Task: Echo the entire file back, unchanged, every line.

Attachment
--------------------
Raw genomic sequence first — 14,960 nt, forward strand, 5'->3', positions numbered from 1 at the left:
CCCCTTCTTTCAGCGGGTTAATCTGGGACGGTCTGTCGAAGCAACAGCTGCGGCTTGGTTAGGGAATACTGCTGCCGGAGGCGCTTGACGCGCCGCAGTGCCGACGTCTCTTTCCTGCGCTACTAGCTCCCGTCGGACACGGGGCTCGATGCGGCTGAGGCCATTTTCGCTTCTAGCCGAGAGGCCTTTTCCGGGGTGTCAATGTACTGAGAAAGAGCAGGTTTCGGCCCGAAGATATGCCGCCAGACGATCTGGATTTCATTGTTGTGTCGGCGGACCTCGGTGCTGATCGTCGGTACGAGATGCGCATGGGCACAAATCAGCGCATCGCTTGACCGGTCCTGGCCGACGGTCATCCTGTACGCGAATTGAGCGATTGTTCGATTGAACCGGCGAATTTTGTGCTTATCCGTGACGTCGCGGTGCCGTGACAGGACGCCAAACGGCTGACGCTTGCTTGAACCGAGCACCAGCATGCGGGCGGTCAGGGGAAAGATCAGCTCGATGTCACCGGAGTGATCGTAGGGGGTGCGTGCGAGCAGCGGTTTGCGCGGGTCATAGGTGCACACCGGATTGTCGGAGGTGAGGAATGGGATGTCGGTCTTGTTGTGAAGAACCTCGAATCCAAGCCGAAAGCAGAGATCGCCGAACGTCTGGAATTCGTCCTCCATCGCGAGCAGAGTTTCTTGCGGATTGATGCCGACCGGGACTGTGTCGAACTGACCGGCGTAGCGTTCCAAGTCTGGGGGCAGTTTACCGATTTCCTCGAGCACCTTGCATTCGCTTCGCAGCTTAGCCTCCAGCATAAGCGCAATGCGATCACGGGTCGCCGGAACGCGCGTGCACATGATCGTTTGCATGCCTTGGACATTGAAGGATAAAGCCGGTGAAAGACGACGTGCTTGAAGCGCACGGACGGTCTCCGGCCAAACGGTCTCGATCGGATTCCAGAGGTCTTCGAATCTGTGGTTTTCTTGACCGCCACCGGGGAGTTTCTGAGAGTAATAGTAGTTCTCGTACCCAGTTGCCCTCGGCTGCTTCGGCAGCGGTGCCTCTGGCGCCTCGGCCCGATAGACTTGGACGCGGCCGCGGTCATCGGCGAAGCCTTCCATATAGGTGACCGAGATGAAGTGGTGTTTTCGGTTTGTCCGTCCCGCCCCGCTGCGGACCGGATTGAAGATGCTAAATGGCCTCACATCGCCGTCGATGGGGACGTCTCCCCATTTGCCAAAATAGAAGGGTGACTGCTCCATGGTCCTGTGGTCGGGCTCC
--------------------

Raw genomic sequence first — 14,960 nt, forward strand, 5'->3', positions numbered from 1 at the left:
CCCCTTCTTTCAGCGGGTTAATCTGGGACGGTCTGTCGAAGCAACAGCTGCGGCTTGGTTAGGGAATACTGCTGCCGGAGGCGCTTGACGCGCCGCAGTGCCGACGTCTCTTTCCTGCGCTACTAGCTCCCGTCGGACACGGGGCTCGATGCGGCTGAGGCCATTTTCGCTTCTAGCCGAGAGGCCTTTTCCGGGGTGTCAATGTACTGAGAAAGAGCAGGTTTCGGCCCGAAGATATGCCGCCAGACGATCTGGATTTCATTGTTGTGTCGGCGGACCTCGGTGCTGATCGTCGGTACGAGATGCGCATGGGCACAAATCAGCGCATCGCTTGACCGGTCCTGGCCGACGGTCATCCTGTACGCGAATTGAGCGATTGTTCGATTGAACCGGCGAATTTTGTGCTTATCCGTGACGTCGCGGTGCCGTGACAGGACGCCAAACGGCTGACGCTTGCTTGAACCGAGCACCAGCATGCGGGCGGTCAGGGGAAAGATCAGCTCGATGTCACCGGAGTGATCGTAGGGGGTGCGTGCGAGCAGCGGTTTGCGCGGGTCATAGGTGCACACCGGATTGTCGGAGGTGAGGAATGGGATGTCGGTCTTGTTGTGAAGAACCTCGAATCCAAGCCGAAAGCAGAGATCGCCGAACGTCTGGAATTCGTCCTCCATCGCGAGCAGAGTTTCTTGCGGATTGATGCCGACCGGGACTGTGTCGAACTGACCGGCGTAGCGTTCCAAGTCTGGGGGCAGTTTACCGATTTCCTCGAGCACCTTGCATTCGCTTCGCAGCTTAGCCTCCAGCATAAGCGCAATGCGATCACGGGTCGCCGGAACGCGCGTGCACATGATCGTTTGCATGCCTTGGACATTGAAGGATAAAGCCGGTGAAAGACGACGTGCTTGAAGCGCACGGACGGTCTCCGGCCAAACGGTCTCGATCGGATTCCAGAGGTCTTCGAATCTGTGGTTTTCTTGACCGCCACCGGGGAGTTTCTGAGAGTAATAGTAGTTCTCGTACCCAGTTGCCCTCGGCTGCTTCGGCAGCGGTGCCTCTGGCGCCTCGGCCCGATAGACTTGGACGCGGCCGCGGTCATCGGCGAAGCCTTCCATATAGGTGACCGAGATGAAGTGGTGTTTTCGGTTTGTCCGTCCCGCCCCGCTGCGGACCGGATTGAAGATGCTAAATGGCCTCACATCGCCGTCGATGGGGACGTCTCCCCATTTGCCAAAATAGAAGGGTGACTGCTCCATGGTCCTGTGGTCGGGCTCC